My professional expertise is in literary analysis not law, but I do not expect Chevron and Gulf would have much luck barring other oil companies from using “gas station” on the grounds that Chevron and Gulf were the first to open ones. The term is used too generically now. Of course Marvel and DC can’t control generic use of “superhero” either. Other companies can call their characters “superheroes” within a text, just not in a title or an advertisement.

So someone tell me: Is Nostalgia Ventures following or breaking trademark law with the phrase “THE FIRST SUPERHERO” on the cover of their Doc Savage reprints? (This sounds like a job for those guys over at the “Law and the Multiverse” blog.)

Some dictionaries trace “superhero” to the early 60’s, fueling Marvel and DC’s claim since their Silver Age characters reinvented the genre then. But the word goes back much further. Popular wisdom has it originating shortly after 1938: since Superman established the hero type, imitations were dubbed “superheroes.” It’s a reasonable claim. Except that Joe Shuster used the term himself while sketching early drafts, describing Superman as “THE GREATEST SUPER-HERO OF ALL TIME!” years before he saw publication.

Pulp publishers Street and Smith advertised Doc Savage as a “SUPERMAN!” but in house they were referring to the Shadow and other mystery men as “superheroes” as early as 1932. Future DC publisher Harry Donnefeld launched Super-Detective magazine in 1934, but the prefix had been popular for at least a decade. Bruce Graeme opens his 1925 novel Blackshirt with a complaint: “A super-criminal—bah! It is all tommy-rot, this ‘super’ business.

The first published use of “super-hero” appears in Alan Bott’s 1917 Airman Outings. It was a complaint then too. Bott was objecting that members of Parliament were exaggerating the powers of British fighter pilots by calling them “the super-heroes of the war.”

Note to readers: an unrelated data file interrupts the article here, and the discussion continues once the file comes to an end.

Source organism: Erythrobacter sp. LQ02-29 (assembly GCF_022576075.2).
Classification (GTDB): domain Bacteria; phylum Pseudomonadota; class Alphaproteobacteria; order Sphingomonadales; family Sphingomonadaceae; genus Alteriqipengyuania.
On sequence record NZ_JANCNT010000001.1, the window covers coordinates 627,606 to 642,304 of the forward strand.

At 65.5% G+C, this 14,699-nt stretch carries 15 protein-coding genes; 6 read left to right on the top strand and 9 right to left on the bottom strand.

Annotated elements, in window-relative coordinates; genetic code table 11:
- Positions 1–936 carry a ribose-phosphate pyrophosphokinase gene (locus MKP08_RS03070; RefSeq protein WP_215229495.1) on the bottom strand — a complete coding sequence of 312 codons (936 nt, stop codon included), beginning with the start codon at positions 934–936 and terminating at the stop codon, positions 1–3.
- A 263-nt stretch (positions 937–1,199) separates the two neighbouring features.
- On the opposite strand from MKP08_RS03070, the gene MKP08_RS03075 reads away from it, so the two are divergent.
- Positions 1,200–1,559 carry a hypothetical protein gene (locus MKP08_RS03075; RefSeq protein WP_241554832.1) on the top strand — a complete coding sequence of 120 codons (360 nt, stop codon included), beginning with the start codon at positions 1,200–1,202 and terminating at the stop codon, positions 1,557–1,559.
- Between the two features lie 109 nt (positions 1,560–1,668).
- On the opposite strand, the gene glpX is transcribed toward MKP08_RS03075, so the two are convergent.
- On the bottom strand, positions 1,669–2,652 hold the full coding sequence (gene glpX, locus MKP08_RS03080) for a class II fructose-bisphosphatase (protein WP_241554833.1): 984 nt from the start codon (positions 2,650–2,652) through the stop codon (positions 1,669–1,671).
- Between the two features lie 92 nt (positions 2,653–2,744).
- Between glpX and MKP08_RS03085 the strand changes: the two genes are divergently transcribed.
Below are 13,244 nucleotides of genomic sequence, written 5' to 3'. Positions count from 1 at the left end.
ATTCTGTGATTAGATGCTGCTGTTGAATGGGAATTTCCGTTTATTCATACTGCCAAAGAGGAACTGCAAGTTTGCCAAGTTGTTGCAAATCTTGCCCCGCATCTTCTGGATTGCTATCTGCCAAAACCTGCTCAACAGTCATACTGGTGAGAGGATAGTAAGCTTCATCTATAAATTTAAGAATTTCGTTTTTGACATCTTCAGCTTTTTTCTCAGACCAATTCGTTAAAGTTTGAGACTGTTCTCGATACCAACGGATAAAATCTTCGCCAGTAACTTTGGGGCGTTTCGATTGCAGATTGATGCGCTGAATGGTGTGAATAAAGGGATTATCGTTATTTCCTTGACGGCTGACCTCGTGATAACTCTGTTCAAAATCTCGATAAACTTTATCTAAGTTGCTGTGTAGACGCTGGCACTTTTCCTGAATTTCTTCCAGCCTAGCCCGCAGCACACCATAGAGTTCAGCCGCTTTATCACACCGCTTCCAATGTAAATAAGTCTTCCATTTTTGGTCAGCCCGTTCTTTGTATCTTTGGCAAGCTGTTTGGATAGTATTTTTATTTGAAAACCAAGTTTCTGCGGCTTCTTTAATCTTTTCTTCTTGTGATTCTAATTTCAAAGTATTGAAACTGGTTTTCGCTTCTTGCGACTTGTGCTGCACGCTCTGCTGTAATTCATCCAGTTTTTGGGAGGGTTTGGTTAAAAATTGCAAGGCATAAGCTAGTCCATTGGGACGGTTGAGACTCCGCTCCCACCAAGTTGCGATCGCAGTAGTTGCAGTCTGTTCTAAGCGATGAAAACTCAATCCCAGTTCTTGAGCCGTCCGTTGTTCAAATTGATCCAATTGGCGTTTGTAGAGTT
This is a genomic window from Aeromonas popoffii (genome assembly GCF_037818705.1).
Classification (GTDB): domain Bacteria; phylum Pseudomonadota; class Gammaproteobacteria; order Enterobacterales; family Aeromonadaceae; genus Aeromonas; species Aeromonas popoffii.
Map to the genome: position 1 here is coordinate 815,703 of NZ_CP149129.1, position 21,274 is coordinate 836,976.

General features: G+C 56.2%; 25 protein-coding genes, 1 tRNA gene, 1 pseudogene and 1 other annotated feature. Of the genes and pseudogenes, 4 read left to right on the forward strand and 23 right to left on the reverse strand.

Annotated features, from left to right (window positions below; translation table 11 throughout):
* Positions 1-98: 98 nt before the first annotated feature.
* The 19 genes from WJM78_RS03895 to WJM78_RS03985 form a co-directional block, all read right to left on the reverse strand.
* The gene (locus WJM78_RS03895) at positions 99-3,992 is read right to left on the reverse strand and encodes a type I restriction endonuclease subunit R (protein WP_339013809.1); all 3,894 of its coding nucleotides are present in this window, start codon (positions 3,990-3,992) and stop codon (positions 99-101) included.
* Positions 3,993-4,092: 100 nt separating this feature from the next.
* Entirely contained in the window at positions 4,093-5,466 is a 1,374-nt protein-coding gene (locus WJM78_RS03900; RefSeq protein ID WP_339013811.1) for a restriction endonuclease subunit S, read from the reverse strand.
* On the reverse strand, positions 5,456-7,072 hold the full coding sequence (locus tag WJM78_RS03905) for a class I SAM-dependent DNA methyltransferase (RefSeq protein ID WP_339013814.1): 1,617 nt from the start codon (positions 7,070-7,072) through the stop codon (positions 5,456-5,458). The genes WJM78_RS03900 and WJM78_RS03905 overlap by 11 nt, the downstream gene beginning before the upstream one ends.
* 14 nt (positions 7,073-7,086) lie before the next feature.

The prefix had been circulating in variations on “ubermensch” for over a decade. Nietzsche made the word famous (or infamous), but he borrowed “ubermenschen” from Goethe’s Faust. The first English translator of Nietzsche’s Thus Spoke Zarathustra named his ubermensch “beyond-man.” The second went with “superman.” But he was only following George Barnard Shaw. His play Man and Superman introduced the word to English in 1903. And “super-heroes” soon followed.

So conventional wisdom is right. If you subtract 35 years and forget that it’s a different superman (Shaw had Don Juan in mind). By the time Jerry Siegel attached it to his hero, the word was everywhere. Type it into The New York Times archives, and you’ll find hundreds of listings.

Superman appeared most regularly on sports pages. While Jack Dempsy insisted that “It will take a superman to beat” boxer Tom Heeney, football stars Red Grange and Frank Johavac were both declared “Superman.” Babe Ruth was a “Baseball Superman,” as was Giants pitcher Red Ruffing, and golfer Cecil Leitch was a “superwoman of the links.”

Other Supermen leapt from the arts pages: dancer Michel Fokine was a “Superman of the toe,” actor Robert Loraine a “Superman of the Stage,” Stravinsky a “Superman of Jazz,” Schoenberg another musical “Superman,” and singer Enrico Caruso had the “lungs . . . of a superman.”

According to book reviews, any person worthy of a biography was by definition a superman: Napoleon, Charles II, Garibaldi, Genghis Khan, Cromwell. Ben Franklin was honored as a “Super-man” on his 217th birthday. Among living politicians, Woodrow Wilson, Franklin Roosevelt, and Mussolini were all repeatedly called or compared to supermen.

By 1938 the word was generic for any kind of excellence. Jerry Siegel wasn’t even the first author to apply it to a pulp hero. The honor goes to Edgar Rice Burrough, whose Tarzan is called a “superman” in his 1912 debut.

Using the word for a name today would be the modern equivalent of calling a character “Genius” or “Epitome.”

Or, better still, “Superhero.”

I doubt Marvel and DC’s lawyers mentioned any of this when presenting their trademark case. “Superhero” is the definition of a generic term. Their companies briefly capitalized on it, but they did not coin it, and its exclusive association with their products was temporary. It wasn’t the case for the thirty years before Action Comics #1, and it hasn’t been the case for the last thirty years either.